Question: Human whole genome Codelink arrays and paired analysis
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gravatar for Matthew Neville
12.1 years ago by
Matthew Neville30 wrote:
Hi, This is my first post to this forum and I am right at the bottom of the learning curve when it comes to R but I have a few initial questions. Does anyone have experience with analysing Codelink arrays in R, I see there is a normalisation program which improves on the Codelink software but are there any other considerations I need to take into account ?. Also, my dataset is based on biopsies from 12 individuals taken at 3 time points after they start taking a drug so when looking for differentially expressed genes my most powerful tests would be paired, i.e. paired ttest or repeated measures ANOVA equivalents. However, most analyses seem to be unpaired, does anyone have any advice?. many thanks in advance Matt Matt Neville D.Phil Oxlip Group Oxford Centre for Diabetes,Endocrinology and Metabolism Churchill Hospital Old Road Headington Oxford OX3 7LJ matthew.neville at oxlip.ox.ac.uk TEL: 01865 857289 FAX: 01865 857217
codelink • 465 views
ADD COMMENTlink modified 12.1 years ago by Diego Diez750 • written 12.1 years ago by Matthew Neville30
Answer: Human whole genome Codelink arrays and paired analysis
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gravatar for Diego Diez
12.1 years ago by
Diego Diez750
Japan
Diego Diez750 wrote:
Hi Matt, you can use the codelink package (that I maintain) to background correct and normalize your dataset. For statistical analysis, if you are planning to use for instance, limma, you can use lmFit() with a matrix of intensities that are stored in the Ni slot in the normalized object. For example: # read and pre-processing. foo <- readCodelink() foo <- bkgdCorrect(foo) foo <- normalize(foo) # statistical analysis. ... # linear model step: fit <- lmFit(foo$Ni, ...) ... You can also use the annotation package for the human whole genome chips -available from bioconductor - for reporting a list of differentially expressed genes. I would recommend you to read the codelink vignette for details. If you have any doubt don't hesitate to ask here though. For the statistical part of you mail I'll let others more experienced than me to answer it but a good starting point would be to read the limma user's guide. Best, Diego On Oct 22, 2007, at 8:21 PM, Matthew Neville wrote: > Hi, > > This is my first post to this forum and I am right at the bottom of > the learning curve when it comes to R but I have a few initial > questions. > > Does anyone have experience with analysing Codelink arrays in R, I > see there is a normalisation program which improves on the Codelink > software but are there any other considerations I need to take into > account ?. > > Also, my dataset is based on biopsies from 12 individuals taken at 3 > time points after they start taking a drug so when looking for > differentially expressed genes my most powerful tests would be > paired, i.e. paired ttest or repeated measures ANOVA equivalents. > However, most analyses seem to be unpaired, does anyone have any > advice?. > > many thanks in advance > > Matt > > Matt Neville D.Phil > Oxlip Group > Oxford Centre for Diabetes,Endocrinology and Metabolism > Churchill Hospital > Old Road > Headington > Oxford > OX3 7LJ > matthew.neville at oxlip.ox.ac.uk > TEL: 01865 857289 > FAX: 01865 857217 > > _______________________________________________ > Bioconductor mailing list > Bioconductor at stat.math.ethz.ch > https://stat.ethz.ch/mailman/listinfo/bioconductor > Search the archives: http://news.gmane.org/ > gmane.science.biology.informatics.conductor -- Dr. Diego Diez Bioinformatics center, Institute for Chemical Research, Kyoto University. Gokasho, Uji, Kyoto 611-0011 JAPAN diez at kuicr.kyoto-u.ac.jp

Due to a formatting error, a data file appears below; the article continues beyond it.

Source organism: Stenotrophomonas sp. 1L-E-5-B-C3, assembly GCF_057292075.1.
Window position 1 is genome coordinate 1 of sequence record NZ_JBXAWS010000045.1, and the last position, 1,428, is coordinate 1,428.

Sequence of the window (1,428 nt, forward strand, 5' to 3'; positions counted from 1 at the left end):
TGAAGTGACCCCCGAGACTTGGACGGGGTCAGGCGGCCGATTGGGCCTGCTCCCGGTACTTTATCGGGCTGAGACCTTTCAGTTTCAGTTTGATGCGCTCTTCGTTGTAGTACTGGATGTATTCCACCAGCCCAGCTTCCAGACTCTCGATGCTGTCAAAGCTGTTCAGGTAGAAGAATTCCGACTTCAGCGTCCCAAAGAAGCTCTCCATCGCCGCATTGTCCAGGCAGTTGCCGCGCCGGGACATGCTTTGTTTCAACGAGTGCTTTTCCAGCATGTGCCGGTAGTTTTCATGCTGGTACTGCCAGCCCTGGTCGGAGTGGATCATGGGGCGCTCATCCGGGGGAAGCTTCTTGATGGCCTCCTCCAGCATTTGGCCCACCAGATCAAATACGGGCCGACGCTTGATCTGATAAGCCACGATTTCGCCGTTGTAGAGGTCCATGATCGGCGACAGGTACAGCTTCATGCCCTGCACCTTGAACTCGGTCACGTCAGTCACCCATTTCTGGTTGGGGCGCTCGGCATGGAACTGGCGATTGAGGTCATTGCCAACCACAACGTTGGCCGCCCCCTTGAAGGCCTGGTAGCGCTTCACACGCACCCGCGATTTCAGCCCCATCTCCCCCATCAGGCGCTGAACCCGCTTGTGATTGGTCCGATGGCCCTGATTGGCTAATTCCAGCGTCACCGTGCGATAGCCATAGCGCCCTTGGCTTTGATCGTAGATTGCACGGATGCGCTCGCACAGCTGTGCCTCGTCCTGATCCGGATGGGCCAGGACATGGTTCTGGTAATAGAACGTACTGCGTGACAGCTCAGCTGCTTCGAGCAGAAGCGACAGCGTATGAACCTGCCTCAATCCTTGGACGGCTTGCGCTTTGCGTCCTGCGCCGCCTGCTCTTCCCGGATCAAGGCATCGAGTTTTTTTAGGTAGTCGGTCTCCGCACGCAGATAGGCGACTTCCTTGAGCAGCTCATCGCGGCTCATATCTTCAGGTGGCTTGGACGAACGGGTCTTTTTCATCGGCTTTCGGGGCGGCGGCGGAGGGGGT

ADD COMMENTlink written 12.1 years ago by Diego Diez750
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